Tuesday, November 3, 2009
Sunday, November 1, 2009
Roy DeCarava, 89, died October 27th in New York City. He and his work were closely associated with the Harlem Renaissance, urban African American life, the Civil Rights Era, and portraits of jazz musicians. He started photographing in 1946 as a sketching substitute for his painting, but it quickly captivated his interests and eclipsed painting for him. Mr. DeCarava was the first African American artist to be awarded a Guggenheim Fellowship in 1952. His first book of photographs was called The Sweet Flypaper of Life, which was a collaboration with poet Langston Hughes, who wrote poetry as a narrative to the images.
One of the better monographs of Mr. DeCarava’s work was Roy DeCarava: Photographs. This was published in 1981 by The Friends of Photography. One of the difficulties of his photographs is that his images were printed in an extreme low key style, which was difficult to reproduce in books. He was the master of this way of printing. His photographs were dark as black velvet, seemingly bottomless, and very low contrast. The emotional effect of this was that they were moody and quiet, insightful and reflective.
In 1987, I had a chance to see a selection of his original photographs at a Friends of Photography workshop in Carmel, California. I’ve never seen prints as dark, lovely, and sensual as his images. His photographs changed what I thought photographs could look like; they were a revelation. The memory of those photographs remains with me to this day. Mr. DeCarava will be missed.
Wednesday, October 7, 2009
He is mostly known for his fashion work for Vogue Magazine and his portraits, but my favorite work of his was the "Worlds in a Small Room" series. He traveled around the world with a portable studio and a Rolleiflex camera and photographed indigenous people in their traditional clothes. His idea was that fashion exists throughout human culture and this was his attempt to capture their sense of fashion and aesthetics: their idea of beauty. It's simply beautiful, illuminating work.
In 1984, John Szarkowski, the former curator of photography at the Museum of Modern Art, wrote this about Penn, “The grace, wit, and inventiveness of his pattern-making, the lively and surprising elegance of his line, and his sensitivity to the character, the idiosyncratic humors, of light make Penn’s pictures, even the slighter ones, a pleasure for our eyes.”
Sunday, September 27, 2009
Go here to see her talk, which runs about 15 minutes or so. She's a fascinating photographer with a lot to say about the medium.
Wednesday, September 9, 2009
Over the past several years, Leica has been having a hard time with the changing paradigm of film to digital. Actually, it goes further back than that. When all 35mm cameras went fully automatic exposure and autofocus, they hung back and waited to see if it was all a passing fad. Well, it wasn’t and they were left by the side of the road, becoming increasingly archaic and out of step with the rest of the universe. For more than a decade, it seemed like the only people using Leica cameras were either hard-core, anachronistic pros who used them no matter what or wealthy hobbyists who bought them for their prestige. Fewer and fewer working pros could justify the cost and the lack of ease of use any longer. Well, maybe that is about to change.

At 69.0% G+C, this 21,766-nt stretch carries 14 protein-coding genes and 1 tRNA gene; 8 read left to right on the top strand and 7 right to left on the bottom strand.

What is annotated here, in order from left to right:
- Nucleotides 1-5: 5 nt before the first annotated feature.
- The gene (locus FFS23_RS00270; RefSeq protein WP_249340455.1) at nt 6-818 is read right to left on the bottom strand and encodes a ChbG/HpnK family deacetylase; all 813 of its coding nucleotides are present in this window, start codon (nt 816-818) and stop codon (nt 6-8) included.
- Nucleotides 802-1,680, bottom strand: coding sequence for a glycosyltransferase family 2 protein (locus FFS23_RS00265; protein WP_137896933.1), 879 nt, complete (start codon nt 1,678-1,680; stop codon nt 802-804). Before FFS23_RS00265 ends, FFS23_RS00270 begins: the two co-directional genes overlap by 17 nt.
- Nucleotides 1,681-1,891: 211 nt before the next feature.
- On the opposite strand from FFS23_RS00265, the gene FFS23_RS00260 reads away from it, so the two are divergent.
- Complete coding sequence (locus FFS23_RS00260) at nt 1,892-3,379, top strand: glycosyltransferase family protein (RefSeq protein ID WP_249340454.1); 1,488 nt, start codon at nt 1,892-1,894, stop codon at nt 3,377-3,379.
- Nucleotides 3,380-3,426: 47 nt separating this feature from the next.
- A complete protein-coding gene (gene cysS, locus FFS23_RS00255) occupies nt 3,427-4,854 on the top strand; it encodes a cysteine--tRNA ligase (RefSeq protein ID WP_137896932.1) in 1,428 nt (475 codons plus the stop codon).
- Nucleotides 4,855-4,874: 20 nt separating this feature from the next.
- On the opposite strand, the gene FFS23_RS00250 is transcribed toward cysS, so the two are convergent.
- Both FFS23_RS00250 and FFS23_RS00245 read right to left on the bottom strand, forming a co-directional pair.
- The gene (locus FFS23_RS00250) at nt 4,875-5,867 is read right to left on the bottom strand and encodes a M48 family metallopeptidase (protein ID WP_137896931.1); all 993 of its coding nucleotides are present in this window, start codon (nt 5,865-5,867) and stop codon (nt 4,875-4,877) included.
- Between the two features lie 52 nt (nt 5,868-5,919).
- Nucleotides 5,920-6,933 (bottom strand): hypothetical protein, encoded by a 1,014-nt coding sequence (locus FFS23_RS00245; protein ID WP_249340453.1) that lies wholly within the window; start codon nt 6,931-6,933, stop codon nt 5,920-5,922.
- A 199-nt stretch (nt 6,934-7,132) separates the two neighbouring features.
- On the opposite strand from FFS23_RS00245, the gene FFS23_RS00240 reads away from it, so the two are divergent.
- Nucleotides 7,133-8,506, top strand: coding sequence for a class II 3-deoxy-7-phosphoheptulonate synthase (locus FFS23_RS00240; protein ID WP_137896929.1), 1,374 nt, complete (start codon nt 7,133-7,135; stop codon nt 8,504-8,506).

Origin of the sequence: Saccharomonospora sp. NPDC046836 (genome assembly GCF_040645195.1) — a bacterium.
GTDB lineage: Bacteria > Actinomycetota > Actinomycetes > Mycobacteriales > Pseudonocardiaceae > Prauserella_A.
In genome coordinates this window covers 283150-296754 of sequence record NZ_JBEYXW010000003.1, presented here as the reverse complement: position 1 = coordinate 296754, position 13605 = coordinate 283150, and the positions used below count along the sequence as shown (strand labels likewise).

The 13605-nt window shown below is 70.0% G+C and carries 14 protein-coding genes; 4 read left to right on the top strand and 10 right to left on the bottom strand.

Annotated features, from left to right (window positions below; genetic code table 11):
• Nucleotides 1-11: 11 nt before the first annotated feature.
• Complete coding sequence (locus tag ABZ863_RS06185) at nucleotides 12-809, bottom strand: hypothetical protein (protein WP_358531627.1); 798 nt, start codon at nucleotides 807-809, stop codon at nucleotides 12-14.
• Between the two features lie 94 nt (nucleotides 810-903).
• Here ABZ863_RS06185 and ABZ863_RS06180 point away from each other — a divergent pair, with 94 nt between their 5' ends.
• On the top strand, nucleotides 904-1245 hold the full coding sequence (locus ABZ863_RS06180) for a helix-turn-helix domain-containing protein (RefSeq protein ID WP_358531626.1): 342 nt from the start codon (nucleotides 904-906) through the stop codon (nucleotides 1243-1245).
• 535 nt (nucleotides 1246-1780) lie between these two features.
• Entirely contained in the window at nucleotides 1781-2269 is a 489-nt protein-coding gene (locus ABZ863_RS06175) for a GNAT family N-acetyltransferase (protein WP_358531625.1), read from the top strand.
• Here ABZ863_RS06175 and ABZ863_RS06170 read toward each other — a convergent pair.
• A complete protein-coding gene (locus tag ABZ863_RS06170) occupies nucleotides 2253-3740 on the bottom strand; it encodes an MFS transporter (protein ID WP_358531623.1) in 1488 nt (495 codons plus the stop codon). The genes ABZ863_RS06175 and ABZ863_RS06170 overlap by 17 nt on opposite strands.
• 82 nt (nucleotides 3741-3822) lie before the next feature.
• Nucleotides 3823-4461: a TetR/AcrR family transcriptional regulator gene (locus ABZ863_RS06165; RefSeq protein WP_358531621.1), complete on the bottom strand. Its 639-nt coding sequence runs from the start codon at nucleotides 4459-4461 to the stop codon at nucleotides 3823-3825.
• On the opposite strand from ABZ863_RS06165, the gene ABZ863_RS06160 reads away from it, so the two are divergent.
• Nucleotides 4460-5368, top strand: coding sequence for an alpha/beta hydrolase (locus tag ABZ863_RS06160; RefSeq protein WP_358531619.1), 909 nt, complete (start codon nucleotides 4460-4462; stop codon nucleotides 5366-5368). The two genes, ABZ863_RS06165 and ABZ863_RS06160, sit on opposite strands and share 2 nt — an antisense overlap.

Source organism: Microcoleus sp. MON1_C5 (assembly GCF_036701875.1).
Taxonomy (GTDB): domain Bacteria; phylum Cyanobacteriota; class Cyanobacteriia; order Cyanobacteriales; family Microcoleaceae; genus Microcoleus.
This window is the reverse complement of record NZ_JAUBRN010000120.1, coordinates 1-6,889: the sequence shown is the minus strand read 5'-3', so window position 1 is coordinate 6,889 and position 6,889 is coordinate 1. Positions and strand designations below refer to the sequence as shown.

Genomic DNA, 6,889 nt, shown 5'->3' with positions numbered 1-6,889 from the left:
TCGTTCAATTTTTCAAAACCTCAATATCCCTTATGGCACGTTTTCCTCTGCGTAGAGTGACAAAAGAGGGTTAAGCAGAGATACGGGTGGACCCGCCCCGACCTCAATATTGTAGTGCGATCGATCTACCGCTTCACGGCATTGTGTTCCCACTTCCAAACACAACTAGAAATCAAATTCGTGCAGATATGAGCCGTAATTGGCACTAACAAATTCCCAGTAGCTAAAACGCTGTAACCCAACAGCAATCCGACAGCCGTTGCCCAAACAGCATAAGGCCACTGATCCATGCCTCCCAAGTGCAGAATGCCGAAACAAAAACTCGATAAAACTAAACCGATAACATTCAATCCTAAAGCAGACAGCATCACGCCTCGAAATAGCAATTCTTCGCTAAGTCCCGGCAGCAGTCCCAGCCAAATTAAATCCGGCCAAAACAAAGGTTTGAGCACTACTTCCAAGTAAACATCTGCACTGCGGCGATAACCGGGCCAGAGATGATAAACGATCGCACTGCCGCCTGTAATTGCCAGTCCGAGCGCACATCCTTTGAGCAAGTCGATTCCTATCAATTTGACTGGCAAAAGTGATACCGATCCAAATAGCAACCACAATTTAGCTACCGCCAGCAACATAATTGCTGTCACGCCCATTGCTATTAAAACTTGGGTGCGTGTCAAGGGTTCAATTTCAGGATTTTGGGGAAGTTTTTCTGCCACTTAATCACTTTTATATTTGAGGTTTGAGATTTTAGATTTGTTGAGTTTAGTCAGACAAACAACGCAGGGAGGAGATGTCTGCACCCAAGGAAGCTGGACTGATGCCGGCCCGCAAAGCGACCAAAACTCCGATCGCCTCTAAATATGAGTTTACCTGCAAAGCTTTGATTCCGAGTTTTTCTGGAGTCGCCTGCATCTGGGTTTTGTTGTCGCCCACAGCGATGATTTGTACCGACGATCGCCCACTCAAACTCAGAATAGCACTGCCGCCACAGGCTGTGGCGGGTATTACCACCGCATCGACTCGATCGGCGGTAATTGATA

What Leica was good at was designing and building compact, ultra high quality cameras aimed at serious photographers. Olympus and Panasonic have recently announced cameras designed to fill that niche, the E-P1 and the GF-1. Well, Leica has just announced a few cameras that also fit that bill. And instead of rebranding cameras made by other companies, they are making these all in-house, just like the old days.
The new M9 could possibly be the worst kept secret in cameras in recent times, but there is now a full-frame, 35mm-sized digital Leica rangefinder and that is no small matter. The real surprise, though, is the X1, a compact fixed lens APS-C digital camera. This camera seems to take the design advantages of a Leica and apply them to a digital camera in an intelligent and thoughtful manner. In a weirdly old-fashioned way, it is an innovative and even fresh approach. It took a while for Leica to get things straight in their heads, but maybe they had it figured out for themselves. Leica can’t compete with Canon and Nikon or even Sony or Panasonic, but they can choose the ground they wage their battles on and I hope this strategy pays off for them. Here’s the run-down of these two new cameras:
Leica X1 • a fixed lens, compact digital camera.
12.2 MP CMOS APS-C sensor; 24mm f/2.8 Elmarit (35mm equivalent); 2.7-inch LCD monitor with 230,000 pixels; SD and SDHC cards, JPEG and DNG formats; 100 – 3200 ISO; optional optical viewfinder; really simple and straightforward controls; around $2000.00.
Leica M9 • full-frame, 35mm digital camera with interchangeable lenses and rangefinder focusing.
18 MP CCD sensor with an infrared filter instead of an anti-alias filter mounted in front of the sensor; micro-lens overlay on the sensor to create perfectly even images in terms of exposure and sharpness; JPEG and DNG formats; 160 – 2500 ISO (with a “pulled” setting of 80 ISO); 2.5-inch LCD monitor with 230,000 pixels; under $7000.00.